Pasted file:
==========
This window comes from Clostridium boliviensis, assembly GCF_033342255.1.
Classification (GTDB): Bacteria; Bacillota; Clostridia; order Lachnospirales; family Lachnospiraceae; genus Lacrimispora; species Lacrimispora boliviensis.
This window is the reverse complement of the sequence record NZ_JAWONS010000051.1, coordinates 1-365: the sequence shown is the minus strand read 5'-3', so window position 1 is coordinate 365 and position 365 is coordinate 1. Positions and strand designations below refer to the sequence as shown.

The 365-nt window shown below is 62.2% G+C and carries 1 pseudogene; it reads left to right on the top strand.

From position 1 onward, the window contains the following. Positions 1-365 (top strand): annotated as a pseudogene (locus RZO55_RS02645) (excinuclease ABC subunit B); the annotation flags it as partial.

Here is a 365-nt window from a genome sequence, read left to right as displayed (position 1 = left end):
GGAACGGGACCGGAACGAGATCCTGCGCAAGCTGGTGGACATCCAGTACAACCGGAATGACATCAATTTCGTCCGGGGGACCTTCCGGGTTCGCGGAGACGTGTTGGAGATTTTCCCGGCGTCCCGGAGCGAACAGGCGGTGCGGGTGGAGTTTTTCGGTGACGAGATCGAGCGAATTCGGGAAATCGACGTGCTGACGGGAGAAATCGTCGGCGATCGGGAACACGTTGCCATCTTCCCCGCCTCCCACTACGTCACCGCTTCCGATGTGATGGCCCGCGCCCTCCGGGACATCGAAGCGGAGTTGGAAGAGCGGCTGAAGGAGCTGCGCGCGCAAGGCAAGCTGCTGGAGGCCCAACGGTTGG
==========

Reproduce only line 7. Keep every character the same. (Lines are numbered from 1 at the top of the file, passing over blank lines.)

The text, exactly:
GGAACGGGACCGGAACGAGATCCTGCGCAAGCTGGTGGACATCCAGTACAACCGGAATGACATCAATTTCGTCCGGGGGACCTTCCGGGTTCGCGGAGACGTGTTGGAGATTTTCCCGGCGTCCCGGAGCGAACAGGCGGTGCGGGTGGAGTTTTTCGGTGACGAGATCGAGCGAATTCGGGAAATCGACGTGCTGACGGGAGAAATCGTCGGCGATCGGGAACACGTTGCCATCTTCCCCGCCTCCCACTACGTCACCGCTTCCGATGTGATGGCCCGCGCCCTCCGGGACATCGAAGCGGAGTTGGAAGAGCGGCTGAAGGAGCTGCGCGCGCAAGGCAAGCTGCTGGAGGCCCAACGGTTGG